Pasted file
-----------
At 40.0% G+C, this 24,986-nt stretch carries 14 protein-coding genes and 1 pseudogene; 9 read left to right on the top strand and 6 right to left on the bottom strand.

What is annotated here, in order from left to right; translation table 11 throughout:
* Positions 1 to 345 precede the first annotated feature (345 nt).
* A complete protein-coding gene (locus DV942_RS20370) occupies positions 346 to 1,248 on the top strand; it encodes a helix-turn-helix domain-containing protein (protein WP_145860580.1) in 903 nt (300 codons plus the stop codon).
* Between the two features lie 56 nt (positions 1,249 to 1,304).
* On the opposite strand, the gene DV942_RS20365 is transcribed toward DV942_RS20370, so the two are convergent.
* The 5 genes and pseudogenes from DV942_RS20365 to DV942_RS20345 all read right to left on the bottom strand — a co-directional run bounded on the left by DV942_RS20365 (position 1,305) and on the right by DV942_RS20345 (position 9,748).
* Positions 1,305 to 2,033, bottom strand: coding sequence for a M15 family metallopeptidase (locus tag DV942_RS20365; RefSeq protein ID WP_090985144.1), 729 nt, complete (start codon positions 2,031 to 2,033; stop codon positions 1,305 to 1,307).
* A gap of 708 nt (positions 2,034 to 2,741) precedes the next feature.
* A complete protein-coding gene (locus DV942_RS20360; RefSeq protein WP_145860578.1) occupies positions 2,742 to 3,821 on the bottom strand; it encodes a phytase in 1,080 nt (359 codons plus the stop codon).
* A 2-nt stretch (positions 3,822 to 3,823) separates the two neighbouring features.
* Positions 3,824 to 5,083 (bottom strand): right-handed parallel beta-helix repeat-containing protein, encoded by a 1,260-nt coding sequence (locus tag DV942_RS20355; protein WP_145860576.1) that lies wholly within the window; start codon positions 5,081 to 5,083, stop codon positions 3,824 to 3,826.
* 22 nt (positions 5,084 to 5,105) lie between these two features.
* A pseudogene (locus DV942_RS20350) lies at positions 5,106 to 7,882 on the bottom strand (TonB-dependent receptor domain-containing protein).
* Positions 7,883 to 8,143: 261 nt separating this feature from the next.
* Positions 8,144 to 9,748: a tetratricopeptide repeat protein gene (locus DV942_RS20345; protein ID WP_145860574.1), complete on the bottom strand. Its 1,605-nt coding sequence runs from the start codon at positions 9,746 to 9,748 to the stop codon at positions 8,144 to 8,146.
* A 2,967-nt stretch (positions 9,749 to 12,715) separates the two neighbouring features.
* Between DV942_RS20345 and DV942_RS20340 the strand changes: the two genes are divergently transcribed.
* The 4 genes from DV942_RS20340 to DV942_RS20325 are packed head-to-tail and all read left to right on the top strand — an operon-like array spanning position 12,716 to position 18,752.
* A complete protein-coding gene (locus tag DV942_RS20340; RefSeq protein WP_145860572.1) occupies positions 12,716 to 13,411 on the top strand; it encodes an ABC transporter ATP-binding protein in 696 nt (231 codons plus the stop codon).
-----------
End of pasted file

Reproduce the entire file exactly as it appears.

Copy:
At 40.0% G+C, this 24,986-nt stretch carries 14 protein-coding genes and 1 pseudogene; 9 read left to right on the top strand and 6 right to left on the bottom strand.

What is annotated here, in order from left to right; translation table 11 throughout:
* Positions 1 to 345 precede the first annotated feature (345 nt).
* A complete protein-coding gene (locus DV942_RS20370) occupies positions 346 to 1,248 on the top strand; it encodes a helix-turn-helix domain-containing protein (protein WP_145860580.1) in 903 nt (300 codons plus the stop codon).
* Between the two features lie 56 nt (positions 1,249 to 1,304).
* On the opposite strand, the gene DV942_RS20365 is transcribed toward DV942_RS20370, so the two are convergent.
* The 5 genes and pseudogenes from DV942_RS20365 to DV942_RS20345 all read right to left on the bottom strand — a co-directional run bounded on the left by DV942_RS20365 (position 1,305) and on the right by DV942_RS20345 (position 9,748).
* Positions 1,305 to 2,033, bottom strand: coding sequence for a M15 family metallopeptidase (locus tag DV942_RS20365; RefSeq protein ID WP_090985144.1), 729 nt, complete (start codon positions 2,031 to 2,033; stop codon positions 1,305 to 1,307).
* A gap of 708 nt (positions 2,034 to 2,741) precedes the next feature.
* A complete protein-coding gene (locus DV942_RS20360; RefSeq protein WP_145860578.1) occupies positions 2,742 to 3,821 on the bottom strand; it encodes a phytase in 1,080 nt (359 codons plus the stop codon).
* A 2-nt stretch (positions 3,822 to 3,823) separates the two neighbouring features.
* Positions 3,824 to 5,083 (bottom strand): right-handed parallel beta-helix repeat-containing protein, encoded by a 1,260-nt coding sequence (locus tag DV942_RS20355; protein WP_145860576.1) that lies wholly within the window; start codon positions 5,081 to 5,083, stop codon positions 3,824 to 3,826.
* 22 nt (positions 5,084 to 5,105) lie between these two features.
* A pseudogene (locus DV942_RS20350) lies at positions 5,106 to 7,882 on the bottom strand (TonB-dependent receptor domain-containing protein).
* Positions 7,883 to 8,143: 261 nt separating this feature from the next.
* Positions 8,144 to 9,748: a tetratricopeptide repeat protein gene (locus DV942_RS20345; protein ID WP_145860574.1), complete on the bottom strand. Its 1,605-nt coding sequence runs from the start codon at positions 9,746 to 9,748 to the stop codon at positions 8,144 to 8,146.
* A 2,967-nt stretch (positions 9,749 to 12,715) separates the two neighbouring features.
* Between DV942_RS20345 and DV942_RS20340 the strand changes: the two genes are divergently transcribed.
* The 4 genes from DV942_RS20340 to DV942_RS20325 are packed head-to-tail and all read left to right on the top strand — an operon-like array spanning position 12,716 to position 18,752.
* A complete protein-coding gene (locus tag DV942_RS20340; RefSeq protein WP_145860572.1) occupies positions 12,716 to 13,411 on the top strand; it encodes an ABC transporter ATP-binding protein in 696 nt (231 codons plus the stop codon).